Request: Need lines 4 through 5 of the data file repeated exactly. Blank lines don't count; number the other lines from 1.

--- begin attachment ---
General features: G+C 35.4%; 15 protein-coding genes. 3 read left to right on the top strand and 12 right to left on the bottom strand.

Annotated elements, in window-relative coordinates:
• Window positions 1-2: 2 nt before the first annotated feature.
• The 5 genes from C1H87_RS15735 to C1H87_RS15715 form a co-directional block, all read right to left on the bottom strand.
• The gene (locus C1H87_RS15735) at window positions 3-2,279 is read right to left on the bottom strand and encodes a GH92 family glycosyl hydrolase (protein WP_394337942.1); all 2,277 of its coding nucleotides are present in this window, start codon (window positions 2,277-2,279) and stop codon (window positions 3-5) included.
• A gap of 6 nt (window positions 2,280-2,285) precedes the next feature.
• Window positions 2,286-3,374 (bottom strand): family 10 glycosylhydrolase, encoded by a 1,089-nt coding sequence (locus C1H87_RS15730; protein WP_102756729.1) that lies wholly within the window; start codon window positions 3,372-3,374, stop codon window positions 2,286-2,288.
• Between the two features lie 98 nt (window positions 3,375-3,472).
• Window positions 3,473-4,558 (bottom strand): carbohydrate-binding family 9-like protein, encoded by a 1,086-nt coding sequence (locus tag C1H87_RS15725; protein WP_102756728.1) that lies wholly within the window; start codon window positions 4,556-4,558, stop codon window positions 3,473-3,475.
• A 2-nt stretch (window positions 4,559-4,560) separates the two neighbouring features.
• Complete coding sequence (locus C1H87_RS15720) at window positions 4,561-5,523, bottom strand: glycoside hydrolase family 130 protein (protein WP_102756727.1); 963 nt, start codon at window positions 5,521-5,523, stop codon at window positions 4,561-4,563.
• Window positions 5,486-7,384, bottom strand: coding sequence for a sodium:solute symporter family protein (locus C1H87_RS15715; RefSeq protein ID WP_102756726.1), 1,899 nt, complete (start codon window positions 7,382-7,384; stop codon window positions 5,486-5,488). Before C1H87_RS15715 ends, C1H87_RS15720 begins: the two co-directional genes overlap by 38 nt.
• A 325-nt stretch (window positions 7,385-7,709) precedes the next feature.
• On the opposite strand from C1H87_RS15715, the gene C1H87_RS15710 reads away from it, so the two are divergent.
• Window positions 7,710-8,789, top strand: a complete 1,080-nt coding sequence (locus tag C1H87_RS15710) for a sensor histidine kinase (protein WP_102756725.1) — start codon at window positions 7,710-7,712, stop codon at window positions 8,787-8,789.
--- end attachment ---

• The 5 genes from C1H87_RS15735 to C1H87_RS15715 form a co-directional block, all read right to left on the bottom strand.
• The gene (locus C1H87_RS15735) at window positions 3-2,279 is read right to left on the bottom strand and encodes a GH92 family glycosyl hydrolase (protein WP_394337942.1); all 2,277 of its coding nucleotides are present in this window, start codon (window positions 2,277-2,279) and stop codon (window positions 3-5) included.